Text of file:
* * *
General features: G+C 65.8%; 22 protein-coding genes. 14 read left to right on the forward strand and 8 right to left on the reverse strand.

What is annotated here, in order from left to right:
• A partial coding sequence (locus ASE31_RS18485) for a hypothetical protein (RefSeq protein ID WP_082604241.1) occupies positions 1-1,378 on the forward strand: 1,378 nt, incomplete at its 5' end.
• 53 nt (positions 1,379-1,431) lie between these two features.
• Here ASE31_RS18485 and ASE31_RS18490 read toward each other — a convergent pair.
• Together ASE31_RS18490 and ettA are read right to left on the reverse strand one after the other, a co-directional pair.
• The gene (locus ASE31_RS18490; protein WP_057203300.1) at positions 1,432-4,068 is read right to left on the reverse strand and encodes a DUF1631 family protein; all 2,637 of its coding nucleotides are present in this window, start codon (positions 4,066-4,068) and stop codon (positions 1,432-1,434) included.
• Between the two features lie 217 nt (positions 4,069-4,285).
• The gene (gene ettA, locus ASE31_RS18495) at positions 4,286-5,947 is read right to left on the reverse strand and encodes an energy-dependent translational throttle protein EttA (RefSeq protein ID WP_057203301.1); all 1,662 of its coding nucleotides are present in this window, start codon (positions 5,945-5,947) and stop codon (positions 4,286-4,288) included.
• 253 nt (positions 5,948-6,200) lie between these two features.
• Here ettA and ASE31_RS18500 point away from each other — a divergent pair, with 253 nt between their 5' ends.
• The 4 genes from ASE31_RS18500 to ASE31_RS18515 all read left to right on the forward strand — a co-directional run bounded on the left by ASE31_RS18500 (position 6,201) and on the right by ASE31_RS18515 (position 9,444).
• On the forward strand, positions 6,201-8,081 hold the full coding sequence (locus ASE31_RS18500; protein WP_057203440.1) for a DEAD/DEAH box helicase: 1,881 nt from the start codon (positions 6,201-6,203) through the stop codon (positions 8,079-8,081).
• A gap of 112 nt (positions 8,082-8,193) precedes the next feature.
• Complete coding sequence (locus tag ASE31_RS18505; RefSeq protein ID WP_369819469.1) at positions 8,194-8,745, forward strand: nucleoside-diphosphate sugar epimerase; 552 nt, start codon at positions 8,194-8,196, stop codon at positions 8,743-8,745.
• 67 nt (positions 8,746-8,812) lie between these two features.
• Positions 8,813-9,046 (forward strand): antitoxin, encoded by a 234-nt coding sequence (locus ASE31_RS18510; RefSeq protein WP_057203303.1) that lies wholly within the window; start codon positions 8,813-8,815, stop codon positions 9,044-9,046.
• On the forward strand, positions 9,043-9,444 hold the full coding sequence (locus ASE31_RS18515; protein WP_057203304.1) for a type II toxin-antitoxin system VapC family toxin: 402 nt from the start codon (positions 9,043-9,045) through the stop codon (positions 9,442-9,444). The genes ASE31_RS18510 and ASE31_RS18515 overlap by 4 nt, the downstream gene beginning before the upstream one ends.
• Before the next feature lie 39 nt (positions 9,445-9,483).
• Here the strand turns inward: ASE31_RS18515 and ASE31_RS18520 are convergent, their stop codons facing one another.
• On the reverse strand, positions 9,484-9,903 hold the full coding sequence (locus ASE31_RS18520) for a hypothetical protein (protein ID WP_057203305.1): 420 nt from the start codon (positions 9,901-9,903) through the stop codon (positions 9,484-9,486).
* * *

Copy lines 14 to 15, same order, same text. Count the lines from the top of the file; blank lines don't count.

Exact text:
• A gap of 112 nt (positions 8,082-8,193) precedes the next feature.
• Complete coding sequence (locus tag ASE31_RS18505; RefSeq protein ID WP_369819469.1) at positions 8,194-8,745, forward strand: nucleoside-diphosphate sugar epimerase; 552 nt, start codon at positions 8,194-8,196, stop codon at positions 8,743-8,745.